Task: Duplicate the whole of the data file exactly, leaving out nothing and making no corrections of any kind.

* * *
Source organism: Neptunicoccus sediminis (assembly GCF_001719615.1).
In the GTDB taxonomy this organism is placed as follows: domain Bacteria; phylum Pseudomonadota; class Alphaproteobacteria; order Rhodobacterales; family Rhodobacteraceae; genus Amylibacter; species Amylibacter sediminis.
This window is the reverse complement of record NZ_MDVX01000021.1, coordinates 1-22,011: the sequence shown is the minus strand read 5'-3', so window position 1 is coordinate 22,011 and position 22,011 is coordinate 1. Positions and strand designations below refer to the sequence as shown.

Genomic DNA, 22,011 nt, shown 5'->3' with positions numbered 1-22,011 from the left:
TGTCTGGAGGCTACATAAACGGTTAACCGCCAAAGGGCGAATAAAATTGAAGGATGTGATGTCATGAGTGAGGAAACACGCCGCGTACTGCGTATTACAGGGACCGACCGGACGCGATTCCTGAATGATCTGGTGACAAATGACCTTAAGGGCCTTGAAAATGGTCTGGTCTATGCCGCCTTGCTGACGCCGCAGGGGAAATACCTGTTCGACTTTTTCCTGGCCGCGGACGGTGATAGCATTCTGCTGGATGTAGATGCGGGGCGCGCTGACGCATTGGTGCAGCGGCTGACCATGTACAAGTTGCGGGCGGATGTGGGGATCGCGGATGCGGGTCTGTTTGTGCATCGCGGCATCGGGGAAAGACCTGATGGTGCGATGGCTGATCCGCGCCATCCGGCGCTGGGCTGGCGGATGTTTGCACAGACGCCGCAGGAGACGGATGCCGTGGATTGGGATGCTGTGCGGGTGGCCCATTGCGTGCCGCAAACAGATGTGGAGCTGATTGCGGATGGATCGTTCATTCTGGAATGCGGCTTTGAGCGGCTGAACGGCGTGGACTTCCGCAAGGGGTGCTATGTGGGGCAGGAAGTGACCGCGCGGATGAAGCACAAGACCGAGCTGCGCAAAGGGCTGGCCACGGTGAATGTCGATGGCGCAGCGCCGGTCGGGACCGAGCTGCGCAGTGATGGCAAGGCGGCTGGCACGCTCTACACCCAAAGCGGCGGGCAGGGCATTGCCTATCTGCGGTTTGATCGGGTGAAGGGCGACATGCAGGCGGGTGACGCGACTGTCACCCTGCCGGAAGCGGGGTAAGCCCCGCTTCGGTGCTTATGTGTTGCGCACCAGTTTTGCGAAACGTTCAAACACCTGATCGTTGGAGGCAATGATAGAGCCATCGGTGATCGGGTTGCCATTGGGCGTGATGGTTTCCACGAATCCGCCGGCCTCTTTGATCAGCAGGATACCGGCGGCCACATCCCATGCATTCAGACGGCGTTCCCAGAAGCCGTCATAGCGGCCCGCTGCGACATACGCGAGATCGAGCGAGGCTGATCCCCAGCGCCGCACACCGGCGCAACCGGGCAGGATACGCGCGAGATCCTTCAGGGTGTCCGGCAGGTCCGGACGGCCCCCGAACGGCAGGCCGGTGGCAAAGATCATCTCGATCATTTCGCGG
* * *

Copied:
Source organism: Neptunicoccus sediminis (assembly GCF_001719615.1).
In the GTDB taxonomy this organism is placed as follows: domain Bacteria; phylum Pseudomonadota; class Alphaproteobacteria; order Rhodobacterales; family Rhodobacteraceae; genus Amylibacter; species Amylibacter sediminis.
This window is the reverse complement of record NZ_MDVX01000021.1, coordinates 1-22,011: the sequence shown is the minus strand read 5'-3', so window position 1 is coordinate 22,011 and position 22,011 is coordinate 1. Positions and strand designations below refer to the sequence as shown.

Genomic DNA, 22,011 nt, shown 5'->3' with positions numbered 1-22,011 from the left:
TGTCTGGAGGCTACATAAACGGTTAACCGCCAAAGGGCGAATAAAATTGAAGGATGTGATGTCATGAGTGAGGAAACACGCCGCGTACTGCGTATTACAGGGACCGACCGGACGCGATTCCTGAATGATCTGGTGACAAATGACCTTAAGGGCCTTGAAAATGGTCTGGTCTATGCCGCCTTGCTGACGCCGCAGGGGAAATACCTGTTCGACTTTTTCCTGGCCGCGGACGGTGATAGCATTCTGCTGGATGTAGATGCGGGGCGCGCTGACGCATTGGTGCAGCGGCTGACCATGTACAAGTTGCGGGCGGATGTGGGGATCGCGGATGCGGGTCTGTTTGTGCATCGCGGCATCGGGGAAAGACCTGATGGTGCGATGGCTGATCCGCGCCATCCGGCGCTGGGCTGGCGGATGTTTGCACAGACGCCGCAGGAGACGGATGCCGTGGATTGGGATGCTGTGCGGGTGGCCCATTGCGTGCCGCAAACAGATGTGGAGCTGATTGCGGATGGATCGTTCATTCTGGAATGCGGCTTTGAGCGGCTGAACGGCGTGGACTTCCGCAAGGGGTGCTATGTGGGGCAGGAAGTGACCGCGCGGATGAAGCACAAGACCGAGCTGCGCAAAGGGCTGGCCACGGTGAATGTCGATGGCGCAGCGCCGGTCGGGACCGAGCTGCGCAGTGATGGCAAGGCGGCTGGCACGCTCTACACCCAAAGCGGCGGGCAGGGCATTGCCTATCTGCGGTTTGATCGGGTGAAGGGCGACATGCAGGCGGGTGACGCGACTGTCACCCTGCCGGAAGCGGGGTAAGCCCCGCTTCGGTGCTTATGTGTTGCGCACCAGTTTTGCGAAACGTTCAAACACCTGATCGTTGGAGGCAATGATAGAGCCATCGGTGATCGGGTTGCCATTGGGCGTGATGGTTTCCACGAATCCGCCGGCCTCTTTGATCAGCAGGATACCGGCGGCCACATCCCATGCATTCAGACGGCGTTCCCAGAAGCCGTCATAGCGGCCCGCTGCGACATACGCGAGATCGAGCGAGGCTGATCCCCAGCGCCGCACACCGGCGCAACCGGGCAGGATACGCGCGAGATCCTTCAGGGTGTCCGGCAGGTCCGGACGGCCCCCGAACGGCAGGCCGGTGGCAAAGATCATCTCGATCATTTCGCGG